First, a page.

To see pink elephants means to hallucinate from drugs or alcohol. The OED’s earliest citation is from an April 1900 issue of Blue Pencil Magazine: “She don’t stand for this booze business, and I’m opposed to it myself. D’ye see them pink elephants running up my pants legs?” Perhaps the most famous hallucinatory pink elephants are from Disney’s 1941 animated film, Dumbo.
to see the elephant
“It is not positively an eternal Gun-Cotton-dom which they crave, but simply to see the elephant — to have a great time, and retire.”
“Seeing the Elephant,” The New York Times, March 1, 1861
To see the elephant is an old-timey way of saying to see the world or get experience in life. It originated in American English, says the OED, perhaps around 1835: “That’s sufficient, as Tom Haynes said when he saw the elephant.”
“How do you get six elephants in a Volkswagen? Three in the front and three in the back. This fad began in 1960, when Wisconsin toy maker L.M. Becker Co. released a set of 50 elephant-joke trading cards.”
Bathroom Readers Institute, “Why the Chicken Actually Crossed the Road—and the History Behind 9 More Jokes,” Reader’s Digest, Nov. 1, 2018
Elephant jokes refer to a series of riddles involving, you guessed it, elephants, which was popular in the 1960s and ‘70s. The trading cards mentioned in the quote seem to have been released in 1960 by now seemingly defunct toy manufacturer L. M. Becker. The OED’s earliest citation for elephant joke is from the 1968 comedy film Don’t Just Stand There starring Robert Wagner and Mary Tyler Moore: “Well, hell, do isometric exercises, tell elephant jokes, write postcards.”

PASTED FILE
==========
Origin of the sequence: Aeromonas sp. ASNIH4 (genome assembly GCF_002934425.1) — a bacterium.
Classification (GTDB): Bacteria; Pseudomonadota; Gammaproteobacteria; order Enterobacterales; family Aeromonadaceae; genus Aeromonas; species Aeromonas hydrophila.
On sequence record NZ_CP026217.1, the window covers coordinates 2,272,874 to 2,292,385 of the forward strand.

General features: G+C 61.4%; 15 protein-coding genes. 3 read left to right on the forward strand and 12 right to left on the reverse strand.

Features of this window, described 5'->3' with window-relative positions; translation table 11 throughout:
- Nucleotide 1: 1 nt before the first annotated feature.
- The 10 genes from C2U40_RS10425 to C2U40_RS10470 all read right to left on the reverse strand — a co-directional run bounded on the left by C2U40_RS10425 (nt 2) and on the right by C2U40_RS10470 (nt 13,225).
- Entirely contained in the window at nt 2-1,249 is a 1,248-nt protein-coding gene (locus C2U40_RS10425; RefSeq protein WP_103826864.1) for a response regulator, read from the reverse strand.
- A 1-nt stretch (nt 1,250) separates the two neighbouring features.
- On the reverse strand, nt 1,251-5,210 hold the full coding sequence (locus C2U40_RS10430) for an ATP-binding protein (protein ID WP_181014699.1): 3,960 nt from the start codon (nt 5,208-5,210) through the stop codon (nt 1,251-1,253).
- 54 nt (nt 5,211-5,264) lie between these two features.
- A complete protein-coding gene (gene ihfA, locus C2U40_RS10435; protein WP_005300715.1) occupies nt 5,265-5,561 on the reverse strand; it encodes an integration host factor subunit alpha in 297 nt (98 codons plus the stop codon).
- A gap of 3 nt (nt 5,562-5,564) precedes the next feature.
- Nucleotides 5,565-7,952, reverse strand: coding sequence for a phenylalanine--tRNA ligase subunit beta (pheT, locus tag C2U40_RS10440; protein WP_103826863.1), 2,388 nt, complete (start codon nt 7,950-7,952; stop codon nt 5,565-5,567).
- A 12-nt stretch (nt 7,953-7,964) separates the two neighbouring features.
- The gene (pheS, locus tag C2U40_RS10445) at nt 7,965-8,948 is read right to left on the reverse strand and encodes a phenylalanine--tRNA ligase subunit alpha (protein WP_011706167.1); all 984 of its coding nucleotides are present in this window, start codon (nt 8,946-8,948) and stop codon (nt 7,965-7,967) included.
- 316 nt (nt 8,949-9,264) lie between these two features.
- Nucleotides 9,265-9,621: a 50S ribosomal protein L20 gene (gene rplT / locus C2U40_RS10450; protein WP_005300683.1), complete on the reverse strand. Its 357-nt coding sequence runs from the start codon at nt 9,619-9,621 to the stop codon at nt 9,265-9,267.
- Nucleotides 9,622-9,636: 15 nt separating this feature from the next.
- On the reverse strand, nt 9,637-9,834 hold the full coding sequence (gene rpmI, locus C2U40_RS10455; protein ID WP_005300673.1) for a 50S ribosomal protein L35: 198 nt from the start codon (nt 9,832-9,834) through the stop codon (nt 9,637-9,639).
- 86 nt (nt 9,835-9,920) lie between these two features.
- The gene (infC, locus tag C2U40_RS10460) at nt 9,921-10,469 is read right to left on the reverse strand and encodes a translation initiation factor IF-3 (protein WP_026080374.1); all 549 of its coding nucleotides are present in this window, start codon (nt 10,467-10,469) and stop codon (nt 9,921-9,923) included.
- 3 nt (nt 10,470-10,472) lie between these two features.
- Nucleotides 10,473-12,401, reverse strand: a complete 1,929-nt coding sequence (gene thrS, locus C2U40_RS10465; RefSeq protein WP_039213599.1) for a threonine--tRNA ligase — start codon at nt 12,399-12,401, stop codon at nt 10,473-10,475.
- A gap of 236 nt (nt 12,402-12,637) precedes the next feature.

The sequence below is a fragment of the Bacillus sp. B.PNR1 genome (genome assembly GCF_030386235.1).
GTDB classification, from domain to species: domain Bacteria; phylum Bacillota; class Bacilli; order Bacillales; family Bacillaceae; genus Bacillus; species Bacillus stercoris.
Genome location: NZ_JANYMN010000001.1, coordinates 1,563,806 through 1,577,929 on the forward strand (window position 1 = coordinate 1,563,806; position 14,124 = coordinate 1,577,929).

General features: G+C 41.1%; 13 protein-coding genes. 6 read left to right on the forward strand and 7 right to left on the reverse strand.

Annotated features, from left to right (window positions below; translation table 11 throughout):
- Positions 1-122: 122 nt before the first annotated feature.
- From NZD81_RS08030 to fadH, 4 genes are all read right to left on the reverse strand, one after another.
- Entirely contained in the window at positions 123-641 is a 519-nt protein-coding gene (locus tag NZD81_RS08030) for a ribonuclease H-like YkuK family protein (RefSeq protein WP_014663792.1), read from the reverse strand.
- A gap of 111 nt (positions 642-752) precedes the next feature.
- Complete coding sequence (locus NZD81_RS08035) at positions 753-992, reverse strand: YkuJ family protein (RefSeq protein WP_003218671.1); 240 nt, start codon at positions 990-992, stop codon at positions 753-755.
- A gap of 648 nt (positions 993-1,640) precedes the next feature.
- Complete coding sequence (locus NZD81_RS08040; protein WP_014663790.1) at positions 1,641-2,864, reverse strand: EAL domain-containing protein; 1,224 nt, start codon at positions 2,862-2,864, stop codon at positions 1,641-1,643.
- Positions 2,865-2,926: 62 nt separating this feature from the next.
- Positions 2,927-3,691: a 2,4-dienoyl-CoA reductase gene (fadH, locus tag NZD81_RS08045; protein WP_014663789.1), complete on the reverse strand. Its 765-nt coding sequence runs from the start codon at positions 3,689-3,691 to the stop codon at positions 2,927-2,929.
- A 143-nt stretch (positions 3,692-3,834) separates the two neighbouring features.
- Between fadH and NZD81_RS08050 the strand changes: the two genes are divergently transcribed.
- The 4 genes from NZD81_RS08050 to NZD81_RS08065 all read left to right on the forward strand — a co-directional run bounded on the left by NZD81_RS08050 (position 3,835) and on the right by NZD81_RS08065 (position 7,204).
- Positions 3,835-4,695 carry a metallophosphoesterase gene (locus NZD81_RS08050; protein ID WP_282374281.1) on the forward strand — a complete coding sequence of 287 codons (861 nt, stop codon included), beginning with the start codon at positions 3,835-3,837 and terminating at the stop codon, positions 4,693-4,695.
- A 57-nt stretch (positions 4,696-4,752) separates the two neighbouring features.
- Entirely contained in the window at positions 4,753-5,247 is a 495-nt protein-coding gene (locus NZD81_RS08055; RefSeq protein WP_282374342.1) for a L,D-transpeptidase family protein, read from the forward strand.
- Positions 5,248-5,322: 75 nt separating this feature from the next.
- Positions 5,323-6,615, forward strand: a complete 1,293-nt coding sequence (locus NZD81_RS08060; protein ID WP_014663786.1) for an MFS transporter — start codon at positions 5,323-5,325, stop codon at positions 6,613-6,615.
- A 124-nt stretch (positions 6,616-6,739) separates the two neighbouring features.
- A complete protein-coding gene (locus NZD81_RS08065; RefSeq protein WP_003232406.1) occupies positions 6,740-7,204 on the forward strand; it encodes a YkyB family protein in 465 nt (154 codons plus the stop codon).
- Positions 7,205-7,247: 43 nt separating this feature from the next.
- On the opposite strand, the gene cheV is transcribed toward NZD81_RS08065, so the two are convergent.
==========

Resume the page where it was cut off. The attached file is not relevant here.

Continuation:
“Despite how easy it is to snap those all-pervasive self portraits, the short distance from the camera combines with the wide-angle lens to puff the proboscis.”
Leslie Katz, “Yes, selfies do make your nose look bigger,” CNET, March 1, 2018
Before proboscis jokingly referred to a person’s nose, especially of Cyrano proportions, it meant an elephant’s trunk. Ultimately from the Greek proboskis, meaning “elephant’s trunk” but literally translating as “means for taking food,” the word’s elephant sense is from the late 16th century while the human one is from 1631. From The New Inn: Or, The Light Heart by Ben Johnson: “No flattery for’t: No lick-foote, paine of loosing your proboscis.”
“The bill takes aim at a problem of mammoth proportions: up to a third of the world’s food is wasted, much of it rotting in landfills.”
Lindsay Abrams, “France’s bold attack on food waste: Law will prohibit supermarkets from trashing unsold food,” Salon, May 22, 2015
Mammoth meaning a prehistoric elephant-like mammal is Russian in origin, coming from mamant, which probably comes from probably an Ostyak word meaning “earth” since the creature’s remains were dug up from the ground in Siberia. Its first recorded use in English is from 1706: “The old Siberian Russians affirm that the Mammuth is very like the Elephant.”
It was around 1801 that mammoth came to mean huge or gigantic. In a letter Thomas Jefferson wrote: “I recieved [sic] … a present of a quarter of a Mammoth-veal which at 115. days old weighed 438. lb.”
Check out this list for even more elephantine words.